Without a proper evidence base behind them, commissioning a system is effectively guesswork based on estimates which we have already seen have the potential to be flawed. While it is a legal requirement to prove that commissioning has taken place on systems installed in a building, there is no set commissioning cycle that the installation team has to follow – good commissioning and bad commissioning are the same in the eyes of the law. With the aid of a robust data set to inform decisions, a hand in construction from the start, proven Commissioning Codes and effective maintenance based on CIBSE Guide M, it is possible to ensure that all of the building’s systems are set up to be as efficient and cost-effective as possible.

The ‘performance gap’ remains one of the greatest challenges facing the building services industry today, particularly to the facilities managers who have to face the everyday reality of a poorly performing building in the form of spiralling energy bills and missed targets. As climate change becomes a more urgent issue in the built environment, and the pressure to crack down on waste increases, it is only going to become harder to meet more and more stringent requirements with buildings that are just not up to the job. This is why it is more important than ever that the influence of the facilities manager grows to influence the design and construction of the building from beginning to end of life, and act as the informed cheerleader for better performance.

Friday, 9 September 2016

Time in the sun

Continuing our series exploring alternative methods of power generation, including Micro-CHP and Surface Water Source Heat Pumps, we turn our attention to photo-voltaics (PV). This week, we explore the work done by Dr. Cynthia Skelhorn, Qatar Green Building Council and Dr. Maria Muhlbauer, UnionBent GbR, Management Systems, Germany in determining the potential of PV in the two countries.

All countries and forward-thinking governments are aiming to address two main issues in developing long-term energy policies.  First, from a demand perspective, they must consider how to decrease energy consumption by implementing energy efficiency policies and technologies. There are several benefits to this; it can lower the Government's own energy bills across the national portfolio of publicly owned buildings common to many countries, it can lower the household and business bills of a country's citizens, and it reduces a country's reliance on imported energy, increasing that country's self sufficiency.

Micro-generation using PV is a promising avenue for renewable initiatives
Secondly, from a supply side, they must consider their best options for alternative energy sources in order to reduce the CO2 emissions that accompany the consumption of fossil fuels. Carbon-intensive methods of energy generation are first on the chopping block, with Governments across the world exploring ways to switch from coal, oil and gas to renewable alternatives like wind and tidal. Despite a leveling or declining trend in the US and OECD countries, consumption of liquid fuels continues to increase on a global scale.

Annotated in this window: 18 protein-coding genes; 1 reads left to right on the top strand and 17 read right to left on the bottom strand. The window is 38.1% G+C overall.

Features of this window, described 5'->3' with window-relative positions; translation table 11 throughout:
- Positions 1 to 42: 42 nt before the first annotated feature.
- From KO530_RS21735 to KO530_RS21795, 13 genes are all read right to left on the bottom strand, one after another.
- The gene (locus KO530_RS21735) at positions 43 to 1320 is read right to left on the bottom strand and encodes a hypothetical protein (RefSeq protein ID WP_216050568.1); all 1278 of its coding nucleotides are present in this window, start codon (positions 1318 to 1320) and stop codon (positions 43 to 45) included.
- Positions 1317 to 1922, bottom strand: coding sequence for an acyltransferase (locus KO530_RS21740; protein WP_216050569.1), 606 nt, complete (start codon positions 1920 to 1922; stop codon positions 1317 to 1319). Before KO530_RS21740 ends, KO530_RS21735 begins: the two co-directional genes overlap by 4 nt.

Qatar Green Building Council (QGBC), a member of Qatar Foundation for Education, Science and Community Development (QF), hosted Dr. Maria Mulhbauer from UnionBent GbR in Germany in order to develop and adapt her expertise in Building Integrated Photovoltaic (BIPV) management systems to the climate and economics of Qatar and the GCC region.  Dr. Mulhbauer is investigating the potential for demonstrating a BIPV system in Qatar’s first Passivhaus, located in Barwa City, developed in cooperation with Barwa Real Estate Group and Qatar General Electricity & Water Corporation (Kahramaa), and other numerous private companies and organizations operating in Qatar.

Germany aims to generate 60% of its power using renewables by 2050
Building up photo-voltaic  micro-grid generation could be one of the most promising approaches for supply-side policies. However, the integration of BIPV has its own drawbacks. Every country that seriously wishes to distribute PV micro-generation must have comprehensive information on risks and benefits for its citizens.  Additionally, PV systems must be adapted to the environmental conditions, the economic situation and the requirements of the inhabitants. Matching these requirements will be more sustainable than temporary subsidies or exorbitant feed-in tariffs, as adopted in some European contexts.

To demonstrate this statement, two different countries - Germany and Qatar - are compared.

Annual Solar Radiation
German annual solar radiation amounts to approximately 1000 kWh/m2. High temperatures and dirt are not frequent problems. While the radiation is five times higher in the summer than in the winter, the level of solar radiation on any particular day depends on the cloud cover, the number of daylight hours, and the altitude above sea level. Moreover, the position of the sun, which is determined by the various seasons and the geographical latitude, influences the intensity of the sun and so the output of the PV system.

Energy security fears are driving countries in the
Arabian Gulf to explore renewable generation
The annual number of daylight hours in Germany stands at about 1,300 to 1,900 hours (compared to 8,760 hours in a year). Management systems that can automatically switch on different appliances to match the consumption to the small PV energy peak during the daytime present a means for the most effective utilization of energy in systems that are not yet developed for storing the energy generated.